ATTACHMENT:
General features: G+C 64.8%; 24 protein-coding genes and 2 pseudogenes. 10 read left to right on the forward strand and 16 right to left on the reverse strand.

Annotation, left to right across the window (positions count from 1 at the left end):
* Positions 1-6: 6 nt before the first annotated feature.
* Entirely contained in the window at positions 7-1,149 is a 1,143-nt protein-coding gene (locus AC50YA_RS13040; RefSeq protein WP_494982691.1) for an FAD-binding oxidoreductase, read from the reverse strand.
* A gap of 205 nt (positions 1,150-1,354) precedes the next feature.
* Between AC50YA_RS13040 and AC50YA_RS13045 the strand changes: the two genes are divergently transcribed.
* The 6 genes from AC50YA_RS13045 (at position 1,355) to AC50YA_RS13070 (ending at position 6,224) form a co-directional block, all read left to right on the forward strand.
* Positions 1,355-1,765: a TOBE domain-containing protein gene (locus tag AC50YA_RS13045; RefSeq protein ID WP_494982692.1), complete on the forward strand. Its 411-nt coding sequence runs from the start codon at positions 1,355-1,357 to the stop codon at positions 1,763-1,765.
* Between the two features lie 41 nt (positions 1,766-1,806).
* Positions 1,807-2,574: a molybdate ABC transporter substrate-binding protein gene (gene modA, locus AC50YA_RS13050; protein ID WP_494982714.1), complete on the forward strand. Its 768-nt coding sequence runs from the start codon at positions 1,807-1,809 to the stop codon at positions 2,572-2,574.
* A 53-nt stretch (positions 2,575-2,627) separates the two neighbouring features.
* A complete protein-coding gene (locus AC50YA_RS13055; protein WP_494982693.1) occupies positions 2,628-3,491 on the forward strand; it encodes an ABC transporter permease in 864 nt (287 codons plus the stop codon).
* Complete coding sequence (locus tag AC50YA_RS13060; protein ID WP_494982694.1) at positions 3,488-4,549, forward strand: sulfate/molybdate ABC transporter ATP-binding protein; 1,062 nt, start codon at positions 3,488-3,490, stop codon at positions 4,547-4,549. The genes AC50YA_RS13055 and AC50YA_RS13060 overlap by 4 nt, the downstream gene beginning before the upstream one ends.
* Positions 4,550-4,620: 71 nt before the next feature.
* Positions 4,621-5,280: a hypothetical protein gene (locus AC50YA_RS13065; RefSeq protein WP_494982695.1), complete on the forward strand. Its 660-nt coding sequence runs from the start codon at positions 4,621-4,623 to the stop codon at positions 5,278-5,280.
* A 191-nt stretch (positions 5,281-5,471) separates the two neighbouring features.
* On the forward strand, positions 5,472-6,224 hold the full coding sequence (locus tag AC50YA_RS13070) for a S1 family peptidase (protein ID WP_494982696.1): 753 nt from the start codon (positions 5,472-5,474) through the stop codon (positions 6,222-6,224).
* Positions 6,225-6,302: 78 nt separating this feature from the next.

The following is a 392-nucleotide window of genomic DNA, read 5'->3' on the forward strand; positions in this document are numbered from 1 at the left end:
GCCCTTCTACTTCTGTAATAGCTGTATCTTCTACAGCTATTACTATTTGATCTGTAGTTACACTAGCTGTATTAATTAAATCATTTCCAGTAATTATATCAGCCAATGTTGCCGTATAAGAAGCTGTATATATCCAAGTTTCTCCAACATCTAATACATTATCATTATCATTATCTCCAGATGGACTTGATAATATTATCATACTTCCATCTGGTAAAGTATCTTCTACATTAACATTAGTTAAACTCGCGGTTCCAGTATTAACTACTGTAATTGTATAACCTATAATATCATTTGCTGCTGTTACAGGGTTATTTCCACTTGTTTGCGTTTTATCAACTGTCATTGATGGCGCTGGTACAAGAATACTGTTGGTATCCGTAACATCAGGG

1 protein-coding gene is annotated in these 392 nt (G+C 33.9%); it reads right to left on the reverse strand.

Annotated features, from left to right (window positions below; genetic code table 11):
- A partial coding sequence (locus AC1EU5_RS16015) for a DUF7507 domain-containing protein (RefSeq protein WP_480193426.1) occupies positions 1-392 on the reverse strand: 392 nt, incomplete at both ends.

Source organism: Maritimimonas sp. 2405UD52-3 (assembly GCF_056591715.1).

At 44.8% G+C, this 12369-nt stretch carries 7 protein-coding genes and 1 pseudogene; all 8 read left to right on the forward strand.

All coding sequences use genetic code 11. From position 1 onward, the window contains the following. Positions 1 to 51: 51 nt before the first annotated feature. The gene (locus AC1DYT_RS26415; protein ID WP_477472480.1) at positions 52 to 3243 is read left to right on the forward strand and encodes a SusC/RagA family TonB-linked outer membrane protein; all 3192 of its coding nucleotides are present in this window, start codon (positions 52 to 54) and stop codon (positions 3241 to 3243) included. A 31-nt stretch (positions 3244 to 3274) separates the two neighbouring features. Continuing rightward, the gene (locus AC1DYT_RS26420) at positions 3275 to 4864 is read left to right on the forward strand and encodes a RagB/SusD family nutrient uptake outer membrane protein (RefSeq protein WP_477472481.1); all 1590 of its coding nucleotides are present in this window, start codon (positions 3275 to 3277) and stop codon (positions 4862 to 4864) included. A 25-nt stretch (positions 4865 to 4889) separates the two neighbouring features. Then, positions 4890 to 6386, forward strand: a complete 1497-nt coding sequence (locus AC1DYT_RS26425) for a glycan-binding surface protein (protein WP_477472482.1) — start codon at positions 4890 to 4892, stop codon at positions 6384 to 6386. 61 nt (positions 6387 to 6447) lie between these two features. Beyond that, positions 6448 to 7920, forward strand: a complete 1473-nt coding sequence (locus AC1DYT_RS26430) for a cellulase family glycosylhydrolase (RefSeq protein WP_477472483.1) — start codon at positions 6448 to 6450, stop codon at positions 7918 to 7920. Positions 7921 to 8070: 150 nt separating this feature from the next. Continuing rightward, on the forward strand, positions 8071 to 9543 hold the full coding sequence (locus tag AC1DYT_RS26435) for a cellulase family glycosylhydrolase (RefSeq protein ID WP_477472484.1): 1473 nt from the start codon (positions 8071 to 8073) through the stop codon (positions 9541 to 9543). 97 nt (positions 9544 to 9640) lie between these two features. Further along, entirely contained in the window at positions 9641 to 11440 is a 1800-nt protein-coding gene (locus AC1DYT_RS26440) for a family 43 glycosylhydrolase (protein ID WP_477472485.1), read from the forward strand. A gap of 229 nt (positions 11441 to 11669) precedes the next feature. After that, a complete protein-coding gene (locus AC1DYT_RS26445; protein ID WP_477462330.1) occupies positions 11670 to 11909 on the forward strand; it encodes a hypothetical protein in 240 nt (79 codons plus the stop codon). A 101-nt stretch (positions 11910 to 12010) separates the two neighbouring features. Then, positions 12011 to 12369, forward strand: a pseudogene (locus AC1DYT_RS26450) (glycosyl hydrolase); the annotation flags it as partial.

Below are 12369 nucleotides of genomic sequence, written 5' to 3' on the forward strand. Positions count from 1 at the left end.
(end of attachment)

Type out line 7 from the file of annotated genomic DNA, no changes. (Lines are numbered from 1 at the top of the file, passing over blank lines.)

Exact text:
* The 6 genes from AC50YA_RS13045 (at position 1,355) to AC50YA_RS13070 (ending at position 6,224) form a co-directional block, all read left to right on the forward strand.